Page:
In many electrochemical stacks, a large fraction of the total volume goes to flow channels that transport reactants and products into and out of the cell. In the conventional bipolar ‘sandwich’ design, each flow channel borders only a single electrode. Pim van der Stighel, then a second year BSc student, in a process engineering & thermodynamics class suggested an alternative in which each electrode faces four other electrodes – sufficiently novel and promising to file a patent application together. Another team of BSc students, in co-supervision with Hadi Rajaei, made this into a metal-3D-printed prototype producing hydrogen. Our recent paper shows that electrolysers for hydrogen production can be easily made up to 1.5-2 times less voluminous, while for fuel cells or flow batteries the volume of the flow channels can even be reduced by a factor 3-4.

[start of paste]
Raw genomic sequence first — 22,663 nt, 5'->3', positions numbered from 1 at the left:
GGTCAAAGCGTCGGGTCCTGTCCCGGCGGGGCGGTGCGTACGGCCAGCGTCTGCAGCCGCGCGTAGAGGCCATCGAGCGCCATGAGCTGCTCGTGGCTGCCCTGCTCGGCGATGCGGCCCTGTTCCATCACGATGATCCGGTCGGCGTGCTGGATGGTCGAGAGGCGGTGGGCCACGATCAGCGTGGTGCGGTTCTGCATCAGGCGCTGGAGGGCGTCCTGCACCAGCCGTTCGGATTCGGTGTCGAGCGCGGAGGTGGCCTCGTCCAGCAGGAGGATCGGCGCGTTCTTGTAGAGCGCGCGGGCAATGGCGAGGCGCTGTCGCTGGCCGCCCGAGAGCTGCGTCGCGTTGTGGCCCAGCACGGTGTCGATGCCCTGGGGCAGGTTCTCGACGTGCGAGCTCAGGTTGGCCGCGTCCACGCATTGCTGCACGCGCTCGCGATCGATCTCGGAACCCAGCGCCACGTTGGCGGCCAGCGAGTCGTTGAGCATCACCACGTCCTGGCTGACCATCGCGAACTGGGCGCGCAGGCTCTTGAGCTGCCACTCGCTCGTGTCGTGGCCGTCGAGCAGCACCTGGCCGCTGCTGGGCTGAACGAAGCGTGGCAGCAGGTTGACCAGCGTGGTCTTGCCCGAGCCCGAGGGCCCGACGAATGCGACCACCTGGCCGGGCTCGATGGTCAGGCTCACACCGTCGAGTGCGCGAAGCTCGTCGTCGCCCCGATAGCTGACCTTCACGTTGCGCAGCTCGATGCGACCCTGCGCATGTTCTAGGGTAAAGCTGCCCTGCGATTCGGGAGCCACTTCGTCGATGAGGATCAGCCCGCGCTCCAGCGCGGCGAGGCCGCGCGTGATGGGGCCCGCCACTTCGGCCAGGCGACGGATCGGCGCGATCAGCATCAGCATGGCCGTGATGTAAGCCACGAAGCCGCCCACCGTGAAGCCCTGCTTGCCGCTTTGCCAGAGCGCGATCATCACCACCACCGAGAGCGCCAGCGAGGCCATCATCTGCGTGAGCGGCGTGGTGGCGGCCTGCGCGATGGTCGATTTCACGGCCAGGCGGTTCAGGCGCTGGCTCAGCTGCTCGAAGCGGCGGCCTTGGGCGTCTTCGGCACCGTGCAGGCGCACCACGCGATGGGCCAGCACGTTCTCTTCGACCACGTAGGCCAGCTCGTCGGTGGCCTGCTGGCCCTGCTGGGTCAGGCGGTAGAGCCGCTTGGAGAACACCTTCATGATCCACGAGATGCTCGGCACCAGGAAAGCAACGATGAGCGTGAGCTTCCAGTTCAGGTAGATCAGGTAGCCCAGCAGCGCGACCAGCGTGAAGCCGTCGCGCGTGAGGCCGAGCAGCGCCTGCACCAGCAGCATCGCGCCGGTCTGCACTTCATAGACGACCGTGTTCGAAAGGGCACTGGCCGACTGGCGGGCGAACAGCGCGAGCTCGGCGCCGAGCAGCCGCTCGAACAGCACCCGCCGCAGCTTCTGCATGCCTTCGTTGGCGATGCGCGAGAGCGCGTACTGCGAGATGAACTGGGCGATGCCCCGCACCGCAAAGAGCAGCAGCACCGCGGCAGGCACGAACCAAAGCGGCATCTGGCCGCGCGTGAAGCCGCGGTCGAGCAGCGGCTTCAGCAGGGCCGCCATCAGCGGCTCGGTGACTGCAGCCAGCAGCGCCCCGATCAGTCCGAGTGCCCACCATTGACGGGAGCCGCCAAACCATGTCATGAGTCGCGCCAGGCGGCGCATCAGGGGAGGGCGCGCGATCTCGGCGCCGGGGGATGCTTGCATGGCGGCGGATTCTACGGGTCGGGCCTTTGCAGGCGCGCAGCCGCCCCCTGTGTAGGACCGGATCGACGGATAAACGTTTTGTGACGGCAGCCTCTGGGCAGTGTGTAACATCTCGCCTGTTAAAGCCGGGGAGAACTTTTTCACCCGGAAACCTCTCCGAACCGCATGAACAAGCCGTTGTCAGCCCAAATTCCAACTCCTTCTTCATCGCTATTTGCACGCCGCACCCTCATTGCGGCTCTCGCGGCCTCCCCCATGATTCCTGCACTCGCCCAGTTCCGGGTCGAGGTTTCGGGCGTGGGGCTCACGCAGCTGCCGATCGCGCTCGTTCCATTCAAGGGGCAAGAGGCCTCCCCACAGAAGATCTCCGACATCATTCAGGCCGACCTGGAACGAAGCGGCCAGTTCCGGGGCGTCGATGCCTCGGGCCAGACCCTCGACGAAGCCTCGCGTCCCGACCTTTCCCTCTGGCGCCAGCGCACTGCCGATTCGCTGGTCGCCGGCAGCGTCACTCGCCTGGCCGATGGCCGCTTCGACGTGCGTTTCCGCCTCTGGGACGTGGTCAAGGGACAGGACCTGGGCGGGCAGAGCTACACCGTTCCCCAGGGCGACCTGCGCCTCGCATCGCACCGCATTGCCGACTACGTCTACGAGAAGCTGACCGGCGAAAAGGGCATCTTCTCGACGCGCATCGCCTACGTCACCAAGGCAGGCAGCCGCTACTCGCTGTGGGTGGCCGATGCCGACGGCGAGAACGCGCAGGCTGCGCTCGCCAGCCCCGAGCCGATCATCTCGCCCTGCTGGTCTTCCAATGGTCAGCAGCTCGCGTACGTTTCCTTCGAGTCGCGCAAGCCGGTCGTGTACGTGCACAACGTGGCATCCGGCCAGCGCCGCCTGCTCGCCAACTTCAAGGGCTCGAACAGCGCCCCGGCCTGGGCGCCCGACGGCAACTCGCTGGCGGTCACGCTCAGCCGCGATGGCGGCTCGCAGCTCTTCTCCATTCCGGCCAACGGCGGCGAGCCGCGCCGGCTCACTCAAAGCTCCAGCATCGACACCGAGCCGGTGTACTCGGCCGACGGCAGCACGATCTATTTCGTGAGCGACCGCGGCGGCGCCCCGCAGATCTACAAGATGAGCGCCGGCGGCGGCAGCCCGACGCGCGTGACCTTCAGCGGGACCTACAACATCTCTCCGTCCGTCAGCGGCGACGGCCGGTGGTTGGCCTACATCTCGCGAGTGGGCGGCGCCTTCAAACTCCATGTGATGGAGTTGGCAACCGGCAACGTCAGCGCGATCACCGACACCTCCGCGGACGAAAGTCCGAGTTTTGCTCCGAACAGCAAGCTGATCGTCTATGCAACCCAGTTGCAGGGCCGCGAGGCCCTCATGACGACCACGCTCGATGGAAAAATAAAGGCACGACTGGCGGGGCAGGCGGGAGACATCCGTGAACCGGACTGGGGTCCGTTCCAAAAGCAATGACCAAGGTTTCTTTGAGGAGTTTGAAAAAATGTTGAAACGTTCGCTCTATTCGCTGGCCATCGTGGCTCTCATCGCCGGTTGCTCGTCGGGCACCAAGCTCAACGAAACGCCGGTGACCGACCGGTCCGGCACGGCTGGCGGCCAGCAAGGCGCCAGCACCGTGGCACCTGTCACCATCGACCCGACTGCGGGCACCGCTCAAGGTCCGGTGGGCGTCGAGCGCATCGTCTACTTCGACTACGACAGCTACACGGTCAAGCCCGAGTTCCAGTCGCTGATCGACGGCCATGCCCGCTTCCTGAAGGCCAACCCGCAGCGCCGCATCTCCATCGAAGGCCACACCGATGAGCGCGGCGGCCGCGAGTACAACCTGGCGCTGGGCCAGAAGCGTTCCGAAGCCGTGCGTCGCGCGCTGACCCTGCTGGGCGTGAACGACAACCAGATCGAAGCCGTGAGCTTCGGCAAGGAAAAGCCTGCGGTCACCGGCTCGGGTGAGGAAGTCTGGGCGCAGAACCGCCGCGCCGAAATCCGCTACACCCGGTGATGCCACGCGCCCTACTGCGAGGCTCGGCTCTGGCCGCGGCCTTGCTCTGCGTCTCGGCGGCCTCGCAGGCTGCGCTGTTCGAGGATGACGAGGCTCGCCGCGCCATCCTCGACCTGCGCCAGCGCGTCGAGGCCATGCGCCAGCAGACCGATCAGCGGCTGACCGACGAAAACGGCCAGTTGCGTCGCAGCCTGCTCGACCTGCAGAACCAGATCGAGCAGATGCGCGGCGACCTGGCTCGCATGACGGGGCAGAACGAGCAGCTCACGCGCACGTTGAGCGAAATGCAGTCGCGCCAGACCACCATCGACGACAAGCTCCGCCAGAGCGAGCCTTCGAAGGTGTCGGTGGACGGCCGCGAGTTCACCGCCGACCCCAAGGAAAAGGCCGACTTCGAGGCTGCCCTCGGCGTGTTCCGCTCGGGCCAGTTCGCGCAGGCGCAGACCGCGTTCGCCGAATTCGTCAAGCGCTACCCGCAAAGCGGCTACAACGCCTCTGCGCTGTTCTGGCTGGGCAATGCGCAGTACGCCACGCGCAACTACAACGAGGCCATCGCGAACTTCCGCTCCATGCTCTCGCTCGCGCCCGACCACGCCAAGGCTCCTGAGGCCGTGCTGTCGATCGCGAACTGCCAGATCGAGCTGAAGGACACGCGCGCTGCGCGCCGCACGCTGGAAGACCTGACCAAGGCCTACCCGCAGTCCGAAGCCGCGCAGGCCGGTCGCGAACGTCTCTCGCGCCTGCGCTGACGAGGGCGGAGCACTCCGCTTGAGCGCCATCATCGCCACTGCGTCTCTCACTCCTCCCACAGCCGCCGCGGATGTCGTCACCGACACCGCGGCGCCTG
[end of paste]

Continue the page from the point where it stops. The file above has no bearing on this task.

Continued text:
Worried about the practicality of making this on a large scale? A second patent was filed for a design with the same advantages, but conveniently manufactured from corrugated plate electrodes.
Exit ‘sandwich’ – enter ‘checkerboard’ stacks